The most anticipated part of the summer had finally arrived.  After over a year of planning, we were finally at the Grand Canyon, about to start a never experienced journey.  The logistics – 2 nights on the north rim, 2 nights on the bottom, crossing over to the south rim, ending with 2 nights there.  Our camper was parked on the north rim, with Mom and Marilyn holding down the fort.  World travelers Kimmy and Ben wanted to see the Grand Canyon, so they spent a night with us before heading back to the Midwest.  My cousins, the Mattsons, and their kids left one night in… the Hamiltons and us would be meeting them on the bottom at Phantom Ranch one day later.

The north rim is a throwback to old-time national parks- herds of buffalo driving in, the campground right on the rim of the Grand Canyon, no crowds, a beautiful lodge, and a laid back picture perfect camp store.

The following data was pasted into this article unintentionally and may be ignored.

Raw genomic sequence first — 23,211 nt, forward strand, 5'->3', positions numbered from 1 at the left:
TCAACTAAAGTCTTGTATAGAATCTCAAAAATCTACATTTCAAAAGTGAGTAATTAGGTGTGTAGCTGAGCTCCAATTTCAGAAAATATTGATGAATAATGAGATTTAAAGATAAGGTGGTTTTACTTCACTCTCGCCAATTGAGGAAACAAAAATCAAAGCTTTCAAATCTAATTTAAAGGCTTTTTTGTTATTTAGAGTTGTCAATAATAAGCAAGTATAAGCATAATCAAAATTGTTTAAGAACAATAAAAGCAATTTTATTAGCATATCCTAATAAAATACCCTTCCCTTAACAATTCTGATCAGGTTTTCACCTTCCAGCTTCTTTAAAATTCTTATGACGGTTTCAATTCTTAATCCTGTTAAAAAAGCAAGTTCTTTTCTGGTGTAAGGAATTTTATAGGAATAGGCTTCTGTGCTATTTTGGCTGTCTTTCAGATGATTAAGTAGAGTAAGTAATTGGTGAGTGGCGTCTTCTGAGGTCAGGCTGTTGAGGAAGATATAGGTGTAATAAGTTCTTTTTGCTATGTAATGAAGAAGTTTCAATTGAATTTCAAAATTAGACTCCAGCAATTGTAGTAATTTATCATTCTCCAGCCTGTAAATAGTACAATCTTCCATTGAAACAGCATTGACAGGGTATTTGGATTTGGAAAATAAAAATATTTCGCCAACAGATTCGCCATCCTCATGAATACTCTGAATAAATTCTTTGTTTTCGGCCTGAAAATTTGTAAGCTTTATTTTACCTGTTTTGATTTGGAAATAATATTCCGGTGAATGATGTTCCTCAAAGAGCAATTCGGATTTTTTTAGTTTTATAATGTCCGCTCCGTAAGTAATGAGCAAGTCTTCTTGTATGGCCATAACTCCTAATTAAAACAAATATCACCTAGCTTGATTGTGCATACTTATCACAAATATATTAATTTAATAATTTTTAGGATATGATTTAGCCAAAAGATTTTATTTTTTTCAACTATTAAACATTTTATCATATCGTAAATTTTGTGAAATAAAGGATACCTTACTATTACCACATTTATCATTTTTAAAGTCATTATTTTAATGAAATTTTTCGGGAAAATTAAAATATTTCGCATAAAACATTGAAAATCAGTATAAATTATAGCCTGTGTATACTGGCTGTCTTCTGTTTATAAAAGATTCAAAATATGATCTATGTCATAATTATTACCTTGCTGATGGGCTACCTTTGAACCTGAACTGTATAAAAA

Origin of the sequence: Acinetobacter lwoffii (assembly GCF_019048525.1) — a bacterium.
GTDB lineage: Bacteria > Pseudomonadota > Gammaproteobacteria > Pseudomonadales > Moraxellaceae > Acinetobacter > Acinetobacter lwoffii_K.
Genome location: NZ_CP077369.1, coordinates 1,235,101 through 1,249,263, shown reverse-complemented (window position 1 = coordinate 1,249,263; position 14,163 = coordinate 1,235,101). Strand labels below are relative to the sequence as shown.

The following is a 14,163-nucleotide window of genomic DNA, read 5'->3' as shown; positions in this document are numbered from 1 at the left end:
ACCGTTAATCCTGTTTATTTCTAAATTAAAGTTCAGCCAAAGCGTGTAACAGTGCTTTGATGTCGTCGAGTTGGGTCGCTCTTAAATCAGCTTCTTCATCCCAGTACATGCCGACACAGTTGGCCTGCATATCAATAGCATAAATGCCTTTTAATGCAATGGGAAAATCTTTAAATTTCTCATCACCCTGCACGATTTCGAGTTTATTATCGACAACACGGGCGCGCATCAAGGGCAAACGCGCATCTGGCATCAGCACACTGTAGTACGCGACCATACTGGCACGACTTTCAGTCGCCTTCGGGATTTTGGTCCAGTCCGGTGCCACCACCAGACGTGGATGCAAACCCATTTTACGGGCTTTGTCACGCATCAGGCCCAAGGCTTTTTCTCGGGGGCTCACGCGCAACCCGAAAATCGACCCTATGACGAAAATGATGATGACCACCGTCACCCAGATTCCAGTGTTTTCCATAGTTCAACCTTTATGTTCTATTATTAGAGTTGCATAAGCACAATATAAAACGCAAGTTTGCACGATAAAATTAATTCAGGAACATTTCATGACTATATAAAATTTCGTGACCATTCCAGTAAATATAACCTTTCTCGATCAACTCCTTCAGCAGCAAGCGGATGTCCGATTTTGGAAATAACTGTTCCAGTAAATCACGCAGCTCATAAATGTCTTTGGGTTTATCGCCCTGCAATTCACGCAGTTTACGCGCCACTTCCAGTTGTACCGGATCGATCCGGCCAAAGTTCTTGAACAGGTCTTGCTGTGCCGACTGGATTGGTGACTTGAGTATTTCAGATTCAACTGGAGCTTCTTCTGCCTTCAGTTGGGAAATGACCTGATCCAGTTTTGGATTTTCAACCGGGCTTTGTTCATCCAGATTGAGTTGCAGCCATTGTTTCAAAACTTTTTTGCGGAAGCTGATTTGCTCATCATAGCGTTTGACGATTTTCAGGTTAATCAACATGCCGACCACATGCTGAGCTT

Upon arriving, we were so excited to be at a higher elevation with cool temperatures and shady campsites.  The kids set up a little hammock land and helped Grandma with her tent.

The trees were gigantic, and we were excited to relax before embarking on our biggest camping challenge ever.

 

 

We said our goodbyes to Kimmy and Ben with a  secluded sunset over the Grand Canyon.  Amazing!

 

The Mattsons began their hike down into the canyon, and would spend the first night at Cottonwood while we prepared for our hike down the next morning.

Mom was able to sit back and relax while the rest of us anticipated the big day.  She and Marilyn had hiked down several years prior, so we were excited to hear their stories.

The kids were able to add the North Rim Grand Canyon junior ranger badges to their collection.